The Securities and Exchange Commission will take up a staff proposal next week to ease the impact of falling oil prices on smaller oil companies by suspending rules that would force the companies to write down the value of their oil reserves.
The commission was to have voted on a different relief plan for the industry yesterday, but delayed action for a week to work on the new plan.
On another front, the SEC yesterday issued new guidance on the so-called "soft dollar" services that money managers receive from brokers. The costs of the services ultimately are charged to the money managers' customers.
The commission requires money managers to seek the lowest possible costs when making investments for their customers. Money managers can pay higher commissions, however, in return for legitimate services from the broker, such as market research.
The SEC yesterday broadened the kinds of services that qualify as exceptions to the low-cost rule, but specifically excluded airline tickets, hotel and some other expenses in connection with research seminars. Money managers would have to reimburse brokers in cash for these expenses rather than passing them on to customers.
The old standard provided that money managers could accept only those services that were not readily available to the general public on a commercial basis. The new standard permits brokers to provide "lawful and appropriate assistance" to money managers in the performance of investment responsibilities.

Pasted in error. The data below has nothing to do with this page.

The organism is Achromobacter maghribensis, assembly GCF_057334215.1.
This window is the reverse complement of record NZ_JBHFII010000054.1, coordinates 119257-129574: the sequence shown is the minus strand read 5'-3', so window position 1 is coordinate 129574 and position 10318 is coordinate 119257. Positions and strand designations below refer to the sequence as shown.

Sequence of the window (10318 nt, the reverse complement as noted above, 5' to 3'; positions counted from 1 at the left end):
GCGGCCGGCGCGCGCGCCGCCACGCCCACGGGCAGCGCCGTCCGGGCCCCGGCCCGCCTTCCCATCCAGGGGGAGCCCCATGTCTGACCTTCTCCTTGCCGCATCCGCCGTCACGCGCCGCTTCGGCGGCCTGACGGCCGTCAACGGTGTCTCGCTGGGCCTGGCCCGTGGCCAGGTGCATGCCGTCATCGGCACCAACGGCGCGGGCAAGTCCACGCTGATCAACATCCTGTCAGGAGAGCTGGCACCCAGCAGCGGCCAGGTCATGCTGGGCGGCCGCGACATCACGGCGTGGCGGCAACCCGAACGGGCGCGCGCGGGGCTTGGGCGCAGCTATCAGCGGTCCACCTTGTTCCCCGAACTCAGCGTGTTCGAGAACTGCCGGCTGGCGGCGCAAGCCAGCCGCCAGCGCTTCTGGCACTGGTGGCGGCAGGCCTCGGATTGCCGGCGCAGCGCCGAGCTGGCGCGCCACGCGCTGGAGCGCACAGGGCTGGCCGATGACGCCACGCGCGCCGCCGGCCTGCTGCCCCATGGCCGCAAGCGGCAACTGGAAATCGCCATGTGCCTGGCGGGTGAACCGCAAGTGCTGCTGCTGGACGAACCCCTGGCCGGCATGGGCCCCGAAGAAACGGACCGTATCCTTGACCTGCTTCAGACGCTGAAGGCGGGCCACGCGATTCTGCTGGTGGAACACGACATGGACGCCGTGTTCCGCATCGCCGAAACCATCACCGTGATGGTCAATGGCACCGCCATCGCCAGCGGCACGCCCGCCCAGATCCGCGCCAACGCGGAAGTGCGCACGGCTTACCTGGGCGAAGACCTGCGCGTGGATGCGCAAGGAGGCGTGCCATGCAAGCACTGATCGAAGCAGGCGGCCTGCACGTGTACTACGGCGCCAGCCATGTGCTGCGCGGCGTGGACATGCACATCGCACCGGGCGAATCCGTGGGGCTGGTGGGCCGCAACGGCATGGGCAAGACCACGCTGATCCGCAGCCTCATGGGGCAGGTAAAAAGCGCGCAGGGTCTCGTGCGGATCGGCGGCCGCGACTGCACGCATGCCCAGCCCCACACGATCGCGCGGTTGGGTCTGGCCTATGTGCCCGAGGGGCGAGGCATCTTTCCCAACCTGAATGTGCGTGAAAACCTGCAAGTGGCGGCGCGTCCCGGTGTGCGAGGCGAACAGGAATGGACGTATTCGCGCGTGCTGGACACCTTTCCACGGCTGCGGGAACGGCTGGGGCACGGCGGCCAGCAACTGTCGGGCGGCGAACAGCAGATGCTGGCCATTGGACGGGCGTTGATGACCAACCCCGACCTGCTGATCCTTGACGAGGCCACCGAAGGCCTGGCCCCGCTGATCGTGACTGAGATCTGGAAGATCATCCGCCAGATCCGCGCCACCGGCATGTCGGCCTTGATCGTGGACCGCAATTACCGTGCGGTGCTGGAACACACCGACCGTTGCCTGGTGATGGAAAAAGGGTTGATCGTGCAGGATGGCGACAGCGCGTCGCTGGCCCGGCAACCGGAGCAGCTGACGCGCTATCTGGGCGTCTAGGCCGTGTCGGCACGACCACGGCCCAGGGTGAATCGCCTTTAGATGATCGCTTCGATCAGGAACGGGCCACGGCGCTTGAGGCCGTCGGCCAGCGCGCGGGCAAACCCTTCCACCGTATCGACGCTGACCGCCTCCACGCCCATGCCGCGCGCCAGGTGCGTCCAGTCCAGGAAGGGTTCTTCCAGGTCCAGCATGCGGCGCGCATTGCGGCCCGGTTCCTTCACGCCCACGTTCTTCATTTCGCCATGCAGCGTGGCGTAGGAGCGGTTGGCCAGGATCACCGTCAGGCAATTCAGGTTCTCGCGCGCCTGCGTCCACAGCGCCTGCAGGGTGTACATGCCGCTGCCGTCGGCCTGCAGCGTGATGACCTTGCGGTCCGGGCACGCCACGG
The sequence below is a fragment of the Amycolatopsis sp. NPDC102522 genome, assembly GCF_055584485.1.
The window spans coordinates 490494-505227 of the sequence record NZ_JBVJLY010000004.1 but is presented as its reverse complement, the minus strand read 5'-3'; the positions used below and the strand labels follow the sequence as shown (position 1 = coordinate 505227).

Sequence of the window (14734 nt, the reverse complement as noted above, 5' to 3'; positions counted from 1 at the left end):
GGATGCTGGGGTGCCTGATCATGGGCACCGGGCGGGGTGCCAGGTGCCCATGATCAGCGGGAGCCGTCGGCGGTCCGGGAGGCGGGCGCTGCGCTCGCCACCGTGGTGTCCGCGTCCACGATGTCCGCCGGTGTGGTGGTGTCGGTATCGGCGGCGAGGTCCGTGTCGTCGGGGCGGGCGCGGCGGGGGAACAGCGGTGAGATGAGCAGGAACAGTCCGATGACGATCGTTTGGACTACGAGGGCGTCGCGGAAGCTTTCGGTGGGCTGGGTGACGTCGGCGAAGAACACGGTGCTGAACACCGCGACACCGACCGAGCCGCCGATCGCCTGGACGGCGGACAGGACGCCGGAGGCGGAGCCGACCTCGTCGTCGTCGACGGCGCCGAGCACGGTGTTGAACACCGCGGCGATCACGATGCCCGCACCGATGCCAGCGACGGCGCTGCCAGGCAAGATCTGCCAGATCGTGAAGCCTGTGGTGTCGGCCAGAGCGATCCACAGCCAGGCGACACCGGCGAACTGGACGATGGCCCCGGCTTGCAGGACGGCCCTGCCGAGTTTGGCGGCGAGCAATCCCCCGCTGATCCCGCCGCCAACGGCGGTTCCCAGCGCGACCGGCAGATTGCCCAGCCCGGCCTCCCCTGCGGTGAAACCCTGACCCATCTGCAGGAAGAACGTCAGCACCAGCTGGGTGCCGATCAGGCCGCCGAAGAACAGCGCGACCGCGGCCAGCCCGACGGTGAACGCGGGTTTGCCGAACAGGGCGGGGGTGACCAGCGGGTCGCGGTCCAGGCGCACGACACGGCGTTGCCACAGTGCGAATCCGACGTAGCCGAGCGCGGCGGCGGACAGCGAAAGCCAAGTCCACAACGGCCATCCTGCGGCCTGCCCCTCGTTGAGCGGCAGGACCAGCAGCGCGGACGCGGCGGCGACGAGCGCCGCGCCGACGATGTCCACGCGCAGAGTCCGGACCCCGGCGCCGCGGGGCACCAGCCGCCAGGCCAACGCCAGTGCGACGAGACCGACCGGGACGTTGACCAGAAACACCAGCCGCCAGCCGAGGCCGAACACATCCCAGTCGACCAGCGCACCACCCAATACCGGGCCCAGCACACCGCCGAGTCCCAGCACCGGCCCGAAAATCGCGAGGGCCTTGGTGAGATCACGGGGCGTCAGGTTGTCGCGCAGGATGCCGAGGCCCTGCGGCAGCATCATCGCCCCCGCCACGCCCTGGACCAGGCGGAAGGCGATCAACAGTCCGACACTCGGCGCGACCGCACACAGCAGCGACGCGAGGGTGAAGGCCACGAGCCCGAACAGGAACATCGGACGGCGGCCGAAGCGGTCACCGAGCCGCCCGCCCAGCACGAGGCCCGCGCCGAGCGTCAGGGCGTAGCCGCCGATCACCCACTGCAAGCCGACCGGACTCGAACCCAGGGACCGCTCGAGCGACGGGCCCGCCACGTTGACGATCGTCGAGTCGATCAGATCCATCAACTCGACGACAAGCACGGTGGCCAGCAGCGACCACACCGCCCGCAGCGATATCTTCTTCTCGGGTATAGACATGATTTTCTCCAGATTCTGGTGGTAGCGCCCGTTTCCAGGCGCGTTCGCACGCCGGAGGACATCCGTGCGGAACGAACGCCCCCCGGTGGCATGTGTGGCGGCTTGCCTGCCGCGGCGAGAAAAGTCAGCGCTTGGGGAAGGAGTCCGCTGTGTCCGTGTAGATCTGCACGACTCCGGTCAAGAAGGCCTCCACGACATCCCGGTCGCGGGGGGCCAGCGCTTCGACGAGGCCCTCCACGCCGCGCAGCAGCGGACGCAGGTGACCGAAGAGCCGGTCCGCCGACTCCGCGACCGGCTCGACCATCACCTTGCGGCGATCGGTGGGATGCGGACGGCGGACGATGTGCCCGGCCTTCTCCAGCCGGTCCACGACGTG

One effect of the change would be to permit money managers to receive computer-software services from brokers to aid in analyzing market trends or stock performance even though the software is "commercially available" to the public.
The accounting rules for oil reserves have become a crucial issue for hundreds of small and independent oil companies as they prepare to file first-quarter financial statements with the SEC.
"There is a concern whether that test makes sense in a volatile oil price environment," said Clarence Sampson, the SEC chief accountant.
Under current SEC rules, the companies are required to recalculate the value of their oil reserves in the first quarter of 1986 based on oil prices at the end of March. Because prices have fallen so sharply, the market value of oil and gas reserves has sunk far below book value. If the companies were required to take a write-off on the difference, some would be default on loan agreements with banks, the SEC staff said.
Initially, the SEC staff had favored a temporary change in its rules governing oil companies that use the "full-cost accounting method" -- primarily small and independent oil and gas firms.
The companies would have been permitted to ignore actual oil prices in calculating the value of their reserves in their quarterly reports to the SEC. Actual prices need not have been used until the companies prepared their year-end financial statements for 1986, and by that time, oil prices might well be higher, the SEC staff reasoned.
Apparently, second thoughts about the proposal on the part of the staff and the commission led to the delay.